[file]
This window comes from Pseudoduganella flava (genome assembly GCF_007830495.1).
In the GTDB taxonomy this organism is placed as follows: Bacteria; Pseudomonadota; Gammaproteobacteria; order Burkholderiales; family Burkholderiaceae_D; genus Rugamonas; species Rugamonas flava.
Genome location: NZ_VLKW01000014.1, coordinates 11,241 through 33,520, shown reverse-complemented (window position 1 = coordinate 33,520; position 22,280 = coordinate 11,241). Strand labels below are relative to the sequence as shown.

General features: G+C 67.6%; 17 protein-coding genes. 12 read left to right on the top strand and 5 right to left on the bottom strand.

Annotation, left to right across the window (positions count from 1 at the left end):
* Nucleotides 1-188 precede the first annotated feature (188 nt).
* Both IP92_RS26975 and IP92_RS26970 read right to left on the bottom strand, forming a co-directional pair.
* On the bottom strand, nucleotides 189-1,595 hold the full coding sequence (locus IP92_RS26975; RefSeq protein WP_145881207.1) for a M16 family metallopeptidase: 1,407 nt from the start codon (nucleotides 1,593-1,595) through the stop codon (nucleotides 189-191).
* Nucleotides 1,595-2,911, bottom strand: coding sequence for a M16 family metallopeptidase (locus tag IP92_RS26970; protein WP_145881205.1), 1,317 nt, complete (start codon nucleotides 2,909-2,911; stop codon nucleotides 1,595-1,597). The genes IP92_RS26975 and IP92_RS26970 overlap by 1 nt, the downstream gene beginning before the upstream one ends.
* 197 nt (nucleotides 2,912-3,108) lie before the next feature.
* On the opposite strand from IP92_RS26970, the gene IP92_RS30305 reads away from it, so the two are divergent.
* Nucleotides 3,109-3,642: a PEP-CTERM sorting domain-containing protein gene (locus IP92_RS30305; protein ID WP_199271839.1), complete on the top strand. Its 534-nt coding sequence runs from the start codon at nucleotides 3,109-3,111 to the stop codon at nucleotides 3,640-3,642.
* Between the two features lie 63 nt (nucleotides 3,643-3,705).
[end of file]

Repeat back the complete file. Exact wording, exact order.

This window comes from Pseudoduganella flava (genome assembly GCF_007830495.1).
In the GTDB taxonomy this organism is placed as follows: Bacteria; Pseudomonadota; Gammaproteobacteria; order Burkholderiales; family Burkholderiaceae_D; genus Rugamonas; species Rugamonas flava.
Genome location: NZ_VLKW01000014.1, coordinates 11,241 through 33,520, shown reverse-complemented (window position 1 = coordinate 33,520; position 22,280 = coordinate 11,241). Strand labels below are relative to the sequence as shown.

General features: G+C 67.6%; 17 protein-coding genes. 12 read left to right on the top strand and 5 right to left on the bottom strand.

Annotation, left to right across the window (positions count from 1 at the left end):
* Nucleotides 1-188 precede the first annotated feature (188 nt).
* Both IP92_RS26975 and IP92_RS26970 read right to left on the bottom strand, forming a co-directional pair.
* On the bottom strand, nucleotides 189-1,595 hold the full coding sequence (locus IP92_RS26975; RefSeq protein WP_145881207.1) for a M16 family metallopeptidase: 1,407 nt from the start codon (nucleotides 1,593-1,595) through the stop codon (nucleotides 189-191).
* Nucleotides 1,595-2,911, bottom strand: coding sequence for a M16 family metallopeptidase (locus tag IP92_RS26970; protein WP_145881205.1), 1,317 nt, complete (start codon nucleotides 2,909-2,911; stop codon nucleotides 1,595-1,597). The genes IP92_RS26975 and IP92_RS26970 overlap by 1 nt, the downstream gene beginning before the upstream one ends.
* 197 nt (nucleotides 2,912-3,108) lie before the next feature.
* On the opposite strand from IP92_RS26970, the gene IP92_RS30305 reads away from it, so the two are divergent.
* Nucleotides 3,109-3,642: a PEP-CTERM sorting domain-containing protein gene (locus IP92_RS30305; protein ID WP_199271839.1), complete on the top strand. Its 534-nt coding sequence runs from the start codon at nucleotides 3,109-3,111 to the stop codon at nucleotides 3,640-3,642.
* Between the two features lie 63 nt (nucleotides 3,643-3,705).